For example, a recent consumer survey revealed people don’t want to pay $20 for a new theatrical movie, now available at an on-demand streaming platform they can access at home.
A more reasonable price for consumers is around $5 to $8, according to a recent A Hollywood Reporter/Morning Consult poll.
Why $20? NBCUniversal, which is offering an on-demand theatrical movie for this price, and perhaps other studios, might perceive strong demand from movie consumers shut out of theaters, due to the COVID-19 issues.
Right now, NBCUniversal is the lone movie studio in distributing a new Dreamworks movie “Trolls World Tour” — intended for movie theaters — and now redirected into people’s living rooms at a $19.99 single on-demand rental play price tag.
This compares with the average U.S. theatrical movie price of $9.37 in Q4 2019, according to the National Association of Theater Owners.
But with the stock market crumbling -- and now 3.3 million people out of work -- consumers might be thinking differently about what their money buys them.
Maybe new streaming services aren’t worth a $10 premium for the convenience of watching the next great theatrical film immediately at home.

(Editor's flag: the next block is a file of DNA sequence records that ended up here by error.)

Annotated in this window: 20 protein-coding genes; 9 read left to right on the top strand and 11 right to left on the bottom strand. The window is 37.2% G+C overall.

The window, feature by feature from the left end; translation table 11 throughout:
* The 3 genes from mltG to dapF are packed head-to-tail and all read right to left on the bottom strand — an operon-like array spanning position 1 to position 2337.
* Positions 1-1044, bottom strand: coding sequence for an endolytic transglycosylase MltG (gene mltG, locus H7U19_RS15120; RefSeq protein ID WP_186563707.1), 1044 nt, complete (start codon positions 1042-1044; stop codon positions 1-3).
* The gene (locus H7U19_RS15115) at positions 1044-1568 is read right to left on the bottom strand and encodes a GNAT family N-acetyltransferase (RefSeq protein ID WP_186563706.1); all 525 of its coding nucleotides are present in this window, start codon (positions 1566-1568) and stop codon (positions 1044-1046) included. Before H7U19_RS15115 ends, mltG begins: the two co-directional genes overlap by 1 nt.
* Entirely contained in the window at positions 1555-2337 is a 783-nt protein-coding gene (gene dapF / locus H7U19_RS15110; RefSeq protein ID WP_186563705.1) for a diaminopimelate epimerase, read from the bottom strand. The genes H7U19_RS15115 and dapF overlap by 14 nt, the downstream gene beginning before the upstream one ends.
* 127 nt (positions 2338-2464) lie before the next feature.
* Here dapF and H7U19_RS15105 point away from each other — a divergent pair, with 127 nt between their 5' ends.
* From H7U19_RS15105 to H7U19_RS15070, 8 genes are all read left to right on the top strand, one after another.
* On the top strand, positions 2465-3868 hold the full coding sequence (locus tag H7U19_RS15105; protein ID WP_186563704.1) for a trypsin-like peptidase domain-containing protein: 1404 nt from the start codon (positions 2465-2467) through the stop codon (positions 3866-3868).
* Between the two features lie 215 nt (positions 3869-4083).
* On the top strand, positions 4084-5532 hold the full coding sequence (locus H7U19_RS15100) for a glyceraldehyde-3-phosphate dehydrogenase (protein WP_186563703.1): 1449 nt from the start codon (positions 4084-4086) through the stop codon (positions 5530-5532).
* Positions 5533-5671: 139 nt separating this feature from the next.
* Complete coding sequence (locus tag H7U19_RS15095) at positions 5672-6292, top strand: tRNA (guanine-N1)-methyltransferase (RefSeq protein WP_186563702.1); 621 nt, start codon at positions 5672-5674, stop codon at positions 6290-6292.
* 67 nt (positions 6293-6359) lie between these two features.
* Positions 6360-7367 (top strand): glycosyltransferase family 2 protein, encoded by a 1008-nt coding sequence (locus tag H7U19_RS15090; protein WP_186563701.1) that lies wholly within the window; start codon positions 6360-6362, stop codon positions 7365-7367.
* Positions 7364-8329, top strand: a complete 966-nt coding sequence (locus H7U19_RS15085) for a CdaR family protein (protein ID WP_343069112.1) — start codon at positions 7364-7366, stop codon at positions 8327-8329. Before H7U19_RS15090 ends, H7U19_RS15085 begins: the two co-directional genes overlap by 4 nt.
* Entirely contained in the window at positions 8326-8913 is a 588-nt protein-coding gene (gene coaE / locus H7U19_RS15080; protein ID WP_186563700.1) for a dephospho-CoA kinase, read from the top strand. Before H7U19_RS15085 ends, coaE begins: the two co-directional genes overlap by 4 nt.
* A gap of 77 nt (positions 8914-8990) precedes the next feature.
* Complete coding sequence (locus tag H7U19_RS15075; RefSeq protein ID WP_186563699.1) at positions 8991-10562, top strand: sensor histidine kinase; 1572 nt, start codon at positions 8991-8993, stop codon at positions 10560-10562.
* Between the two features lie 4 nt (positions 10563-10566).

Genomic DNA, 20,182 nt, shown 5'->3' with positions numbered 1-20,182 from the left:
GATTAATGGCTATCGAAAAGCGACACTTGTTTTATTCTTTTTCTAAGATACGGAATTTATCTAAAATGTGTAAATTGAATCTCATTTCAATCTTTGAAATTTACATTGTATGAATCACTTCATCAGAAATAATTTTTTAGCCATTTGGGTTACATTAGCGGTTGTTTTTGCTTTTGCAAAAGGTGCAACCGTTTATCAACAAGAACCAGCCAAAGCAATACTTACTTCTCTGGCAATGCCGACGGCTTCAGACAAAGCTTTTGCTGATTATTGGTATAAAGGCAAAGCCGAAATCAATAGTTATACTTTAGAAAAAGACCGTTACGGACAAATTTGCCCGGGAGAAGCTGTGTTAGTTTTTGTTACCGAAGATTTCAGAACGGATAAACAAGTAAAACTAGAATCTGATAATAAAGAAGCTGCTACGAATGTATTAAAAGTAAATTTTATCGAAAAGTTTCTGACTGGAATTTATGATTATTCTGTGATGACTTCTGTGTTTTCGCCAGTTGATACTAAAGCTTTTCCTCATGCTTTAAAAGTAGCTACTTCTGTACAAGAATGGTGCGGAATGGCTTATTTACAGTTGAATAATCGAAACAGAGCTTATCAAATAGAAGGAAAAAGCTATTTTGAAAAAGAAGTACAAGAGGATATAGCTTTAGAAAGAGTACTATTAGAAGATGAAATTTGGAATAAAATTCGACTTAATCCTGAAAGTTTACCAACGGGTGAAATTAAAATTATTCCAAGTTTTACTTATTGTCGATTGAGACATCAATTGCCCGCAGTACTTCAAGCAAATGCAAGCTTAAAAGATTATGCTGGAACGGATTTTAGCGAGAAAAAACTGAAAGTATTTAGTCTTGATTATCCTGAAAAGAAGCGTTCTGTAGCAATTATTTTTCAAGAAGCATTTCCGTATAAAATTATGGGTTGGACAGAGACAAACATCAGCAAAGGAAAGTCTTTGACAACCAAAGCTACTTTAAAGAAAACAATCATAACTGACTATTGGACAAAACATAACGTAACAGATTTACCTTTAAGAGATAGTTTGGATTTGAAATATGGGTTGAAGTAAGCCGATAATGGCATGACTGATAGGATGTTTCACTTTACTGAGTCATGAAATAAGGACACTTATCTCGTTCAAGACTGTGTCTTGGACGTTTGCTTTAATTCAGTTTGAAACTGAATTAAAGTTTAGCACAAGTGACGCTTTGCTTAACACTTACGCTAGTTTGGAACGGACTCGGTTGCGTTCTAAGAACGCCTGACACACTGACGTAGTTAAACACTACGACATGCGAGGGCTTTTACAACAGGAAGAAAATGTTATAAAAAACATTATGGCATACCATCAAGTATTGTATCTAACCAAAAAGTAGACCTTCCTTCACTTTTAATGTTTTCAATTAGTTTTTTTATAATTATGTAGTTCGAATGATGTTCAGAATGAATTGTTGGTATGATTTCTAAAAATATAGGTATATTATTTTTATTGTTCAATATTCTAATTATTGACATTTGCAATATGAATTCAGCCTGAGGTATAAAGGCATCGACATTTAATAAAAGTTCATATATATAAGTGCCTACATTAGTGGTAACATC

Perhaps a smaller TV screen (though much bigger than a couple of decades ago) doesn’t offer the right value for a movie’s entertainment/emotional impact versus a big movie theater.
But maybe it's the Netflix factor -- and overall media glut factor. Premium TV and movie entertainment are everywhere. Also, millennials and young adults -- major movie theatergoing consumers -- aren’t buying it. They want to pay much less -- or very little -- for any content.
Of course, it is not just the glut of new streaming services and the tons of content. It’s the cost — $12.99 a month for most Netflix subscribers, for example -- for what seems like unlimited movie and TV content.
The math now gets worse for movie studios vis-a-vis home streaming, especially considering Disney+ has a $6.99 a month price tag and Apple TV+, a $4.99. Netflix’s competitor, Hulu, is at $11.99 a month for its premium content, with no advertising.
For years, movie studios have pushed to get movies onto premium TV platforms more quickly, especially given streaming. All this looking to break the stranglehold theaters have had when it comes to their 90-day exclusive period for new films.
Are movie studios trying to make up for lost time in a troubling economy, given the temporary closing of movie theaters?
Maybe. But it’s a two-way street -- with consumers looking to make a quick pass ahead of Hollywood’s slower moving car.